- Jeff Greenbaum -- In 2019, the FTC's commissioners debated whether the FTC was being aggressive enough when prosecuting egregious false advertising cases, with some pushing for tougher penalties and consent orders. The FTC even held a workshop about the effectiveness of its "Made in USA" enforcement program, which asked important questions about whether no fault, no damages settlements were effective in deterring others from making unsubstantiated claims. In 2020, we should expect to get further guidance from the FTC on these issues -- as well as some big cases, with tough penalties, that show that the FTC enforcement does have teeth.
- Rayna Lopyan -- Many of the best ads are the ones that lead consumers to actually make a purchase –- and now social media platforms are making that easier than ever. Perhaps the best example is Instagram, which launched new shopping functionality features in-platform this past year. Users can now click links to purchase items directly from Instagram stories and in a dedicated shopping section accessible from the explore tab, making it easier for users to purchase items featured by brand influencers. Given the more streamlined in-app check-out experience, though, brands should take care to think through any disclosure issues –- both material connection disclosures and disclosure of any purchase information that would otherwise appear in a more traditional mobile website purchase flow. With that in mind, shop away!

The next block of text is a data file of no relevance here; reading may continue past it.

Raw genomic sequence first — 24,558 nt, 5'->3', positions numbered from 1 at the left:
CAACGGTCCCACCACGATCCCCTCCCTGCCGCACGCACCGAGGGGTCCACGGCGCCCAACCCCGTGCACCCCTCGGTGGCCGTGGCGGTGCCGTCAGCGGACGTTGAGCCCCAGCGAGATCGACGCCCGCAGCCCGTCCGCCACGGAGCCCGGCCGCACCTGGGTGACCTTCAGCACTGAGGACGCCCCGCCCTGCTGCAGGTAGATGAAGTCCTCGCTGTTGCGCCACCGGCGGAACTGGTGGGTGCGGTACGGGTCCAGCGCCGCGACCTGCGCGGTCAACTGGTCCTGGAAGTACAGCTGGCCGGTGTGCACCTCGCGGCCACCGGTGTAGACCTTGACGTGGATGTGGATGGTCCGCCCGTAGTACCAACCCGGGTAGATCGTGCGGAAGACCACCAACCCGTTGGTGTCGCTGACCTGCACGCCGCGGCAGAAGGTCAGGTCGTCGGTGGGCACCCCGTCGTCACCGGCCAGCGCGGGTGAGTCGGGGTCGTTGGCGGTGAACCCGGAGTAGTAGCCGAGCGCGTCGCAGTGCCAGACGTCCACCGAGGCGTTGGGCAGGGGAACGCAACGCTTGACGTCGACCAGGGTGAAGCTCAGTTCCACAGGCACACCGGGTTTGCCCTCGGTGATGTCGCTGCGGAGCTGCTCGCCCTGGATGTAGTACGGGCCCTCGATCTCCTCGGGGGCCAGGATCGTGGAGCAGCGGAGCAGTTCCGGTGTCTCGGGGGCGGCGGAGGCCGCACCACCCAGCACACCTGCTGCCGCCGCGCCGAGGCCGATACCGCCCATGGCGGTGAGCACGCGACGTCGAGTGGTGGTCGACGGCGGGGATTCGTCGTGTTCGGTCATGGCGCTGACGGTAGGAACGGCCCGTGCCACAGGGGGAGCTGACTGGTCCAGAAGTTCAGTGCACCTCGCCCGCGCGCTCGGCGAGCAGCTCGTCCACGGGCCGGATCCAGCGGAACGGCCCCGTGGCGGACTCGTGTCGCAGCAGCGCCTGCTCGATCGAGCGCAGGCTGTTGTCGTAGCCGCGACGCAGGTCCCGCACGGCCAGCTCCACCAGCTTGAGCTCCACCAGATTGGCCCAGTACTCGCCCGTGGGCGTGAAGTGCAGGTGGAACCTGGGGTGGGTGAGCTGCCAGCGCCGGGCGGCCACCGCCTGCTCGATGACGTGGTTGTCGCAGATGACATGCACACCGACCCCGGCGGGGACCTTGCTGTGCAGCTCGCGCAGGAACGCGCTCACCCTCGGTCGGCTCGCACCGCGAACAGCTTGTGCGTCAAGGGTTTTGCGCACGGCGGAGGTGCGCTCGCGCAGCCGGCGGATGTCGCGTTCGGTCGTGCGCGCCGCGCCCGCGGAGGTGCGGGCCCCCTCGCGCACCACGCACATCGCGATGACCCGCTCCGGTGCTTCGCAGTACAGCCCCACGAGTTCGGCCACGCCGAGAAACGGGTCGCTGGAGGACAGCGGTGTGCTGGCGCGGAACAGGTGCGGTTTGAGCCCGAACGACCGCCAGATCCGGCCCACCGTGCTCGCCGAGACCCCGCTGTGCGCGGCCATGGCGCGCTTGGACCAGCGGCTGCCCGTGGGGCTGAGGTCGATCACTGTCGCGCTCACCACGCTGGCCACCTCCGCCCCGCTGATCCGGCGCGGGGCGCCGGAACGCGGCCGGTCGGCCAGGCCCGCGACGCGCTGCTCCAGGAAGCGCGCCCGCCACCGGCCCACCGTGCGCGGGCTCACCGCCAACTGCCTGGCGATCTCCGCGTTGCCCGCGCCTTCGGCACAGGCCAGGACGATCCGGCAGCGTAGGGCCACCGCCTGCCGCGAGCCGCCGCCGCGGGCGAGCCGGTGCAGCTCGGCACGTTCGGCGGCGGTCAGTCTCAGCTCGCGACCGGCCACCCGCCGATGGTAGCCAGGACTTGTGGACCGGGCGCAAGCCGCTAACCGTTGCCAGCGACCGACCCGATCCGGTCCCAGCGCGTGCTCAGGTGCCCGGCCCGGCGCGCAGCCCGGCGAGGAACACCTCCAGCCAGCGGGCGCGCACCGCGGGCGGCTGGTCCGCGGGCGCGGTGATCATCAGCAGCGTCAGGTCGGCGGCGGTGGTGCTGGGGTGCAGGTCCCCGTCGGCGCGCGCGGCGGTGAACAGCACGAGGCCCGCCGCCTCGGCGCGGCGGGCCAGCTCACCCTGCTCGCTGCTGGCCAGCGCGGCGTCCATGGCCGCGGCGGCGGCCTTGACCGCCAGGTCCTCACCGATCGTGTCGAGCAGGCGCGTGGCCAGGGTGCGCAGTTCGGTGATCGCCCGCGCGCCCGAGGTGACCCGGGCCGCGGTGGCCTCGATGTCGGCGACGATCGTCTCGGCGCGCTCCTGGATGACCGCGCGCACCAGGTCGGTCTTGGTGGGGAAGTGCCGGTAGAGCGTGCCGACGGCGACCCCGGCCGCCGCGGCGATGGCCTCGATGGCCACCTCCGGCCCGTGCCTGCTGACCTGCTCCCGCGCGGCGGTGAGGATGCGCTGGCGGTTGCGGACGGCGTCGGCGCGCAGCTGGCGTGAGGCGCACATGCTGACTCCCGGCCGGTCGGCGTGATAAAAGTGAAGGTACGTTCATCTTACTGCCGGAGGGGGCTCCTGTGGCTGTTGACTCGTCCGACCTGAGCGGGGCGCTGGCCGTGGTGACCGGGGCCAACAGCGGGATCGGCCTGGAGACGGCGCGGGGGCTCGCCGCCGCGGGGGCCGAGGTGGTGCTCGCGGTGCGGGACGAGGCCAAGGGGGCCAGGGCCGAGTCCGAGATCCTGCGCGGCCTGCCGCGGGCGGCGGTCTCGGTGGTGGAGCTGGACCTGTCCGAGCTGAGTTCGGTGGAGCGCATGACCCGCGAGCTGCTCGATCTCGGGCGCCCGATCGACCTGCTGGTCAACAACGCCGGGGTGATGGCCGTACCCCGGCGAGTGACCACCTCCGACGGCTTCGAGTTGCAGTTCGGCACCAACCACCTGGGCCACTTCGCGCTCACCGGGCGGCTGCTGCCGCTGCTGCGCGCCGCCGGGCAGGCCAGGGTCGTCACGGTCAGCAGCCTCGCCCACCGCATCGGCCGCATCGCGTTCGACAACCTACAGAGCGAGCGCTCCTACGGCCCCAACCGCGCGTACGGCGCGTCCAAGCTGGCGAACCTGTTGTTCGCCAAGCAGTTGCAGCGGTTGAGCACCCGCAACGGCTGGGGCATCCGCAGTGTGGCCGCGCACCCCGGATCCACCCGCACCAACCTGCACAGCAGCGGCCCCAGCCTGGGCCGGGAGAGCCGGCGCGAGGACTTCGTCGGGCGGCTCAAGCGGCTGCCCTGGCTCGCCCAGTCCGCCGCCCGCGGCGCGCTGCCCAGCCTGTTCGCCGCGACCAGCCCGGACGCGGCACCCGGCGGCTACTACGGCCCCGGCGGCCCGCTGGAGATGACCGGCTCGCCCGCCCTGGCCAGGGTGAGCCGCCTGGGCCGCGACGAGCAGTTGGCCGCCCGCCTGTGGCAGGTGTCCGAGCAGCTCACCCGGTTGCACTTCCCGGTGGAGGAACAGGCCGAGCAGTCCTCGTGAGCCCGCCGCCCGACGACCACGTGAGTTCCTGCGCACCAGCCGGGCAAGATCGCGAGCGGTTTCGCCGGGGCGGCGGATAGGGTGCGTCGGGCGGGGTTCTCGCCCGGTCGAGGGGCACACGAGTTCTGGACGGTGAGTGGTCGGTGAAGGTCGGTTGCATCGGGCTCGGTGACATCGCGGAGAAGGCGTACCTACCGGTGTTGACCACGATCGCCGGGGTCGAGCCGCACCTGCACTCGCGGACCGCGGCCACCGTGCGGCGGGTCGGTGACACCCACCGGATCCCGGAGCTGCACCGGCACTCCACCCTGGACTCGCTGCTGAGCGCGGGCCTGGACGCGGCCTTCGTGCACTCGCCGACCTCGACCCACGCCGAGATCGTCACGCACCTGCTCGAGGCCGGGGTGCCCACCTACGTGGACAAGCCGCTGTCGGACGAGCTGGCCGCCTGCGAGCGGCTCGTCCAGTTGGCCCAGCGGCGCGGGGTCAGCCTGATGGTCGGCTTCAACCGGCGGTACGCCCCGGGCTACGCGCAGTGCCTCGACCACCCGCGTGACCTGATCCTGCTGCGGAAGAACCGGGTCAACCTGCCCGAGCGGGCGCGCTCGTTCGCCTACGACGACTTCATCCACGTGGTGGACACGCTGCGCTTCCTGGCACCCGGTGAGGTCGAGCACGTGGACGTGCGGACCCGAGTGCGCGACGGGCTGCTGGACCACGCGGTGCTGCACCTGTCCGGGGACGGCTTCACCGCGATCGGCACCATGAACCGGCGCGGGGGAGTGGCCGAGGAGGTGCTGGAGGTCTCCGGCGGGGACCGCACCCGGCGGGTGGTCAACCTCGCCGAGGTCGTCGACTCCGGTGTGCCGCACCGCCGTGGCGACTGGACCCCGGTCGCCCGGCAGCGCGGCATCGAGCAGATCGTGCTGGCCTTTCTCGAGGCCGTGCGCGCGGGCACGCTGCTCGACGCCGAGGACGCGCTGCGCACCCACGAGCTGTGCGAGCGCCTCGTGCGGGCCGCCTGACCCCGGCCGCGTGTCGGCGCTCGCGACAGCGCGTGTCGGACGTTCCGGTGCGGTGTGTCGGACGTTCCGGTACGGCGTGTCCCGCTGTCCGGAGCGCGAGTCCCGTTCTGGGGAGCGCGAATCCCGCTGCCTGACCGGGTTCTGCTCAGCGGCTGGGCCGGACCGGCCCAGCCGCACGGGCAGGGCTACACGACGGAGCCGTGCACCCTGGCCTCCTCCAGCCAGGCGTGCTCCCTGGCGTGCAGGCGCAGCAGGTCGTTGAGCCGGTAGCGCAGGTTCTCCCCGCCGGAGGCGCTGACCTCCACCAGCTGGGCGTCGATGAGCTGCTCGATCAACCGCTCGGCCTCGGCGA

- James Mariani -- To no one’s surprise, 2019 marked more data breaches than ever, and legislatures are attempting to tackle the problem. New York updated its data breach notification statute with the SHIELD Act, now requiring that companies implement a reasonable data security program with specific measures. The CCPA, going into effect January 1, 2020, includes a private right of action with sizable statutory damages that are available to consumers who are victims of a data breach due to a business’s lack of reasonable information security procedures and practices. If you haven’t measured your information security program against a standard considered commercially reasonable and industry standard, ‘tis the season.
- Brian Murphy -- Earlier this year, SAG-AFTRA reached an agreement with third party signatories that imposed (in the union’s words) “rigorous new requirements” on the manner in which they could continue to work with non-signatory brands and agencies to produce union commercials. Just before these new rules (described in my prior post) were supposed to go into effect, SAG-AFTRA agreed to defer enforcement for an additional 60 days, to March 1, 2020. Everyone in the industry –- and non-signatories in particular -- should pay close attention to what comes next.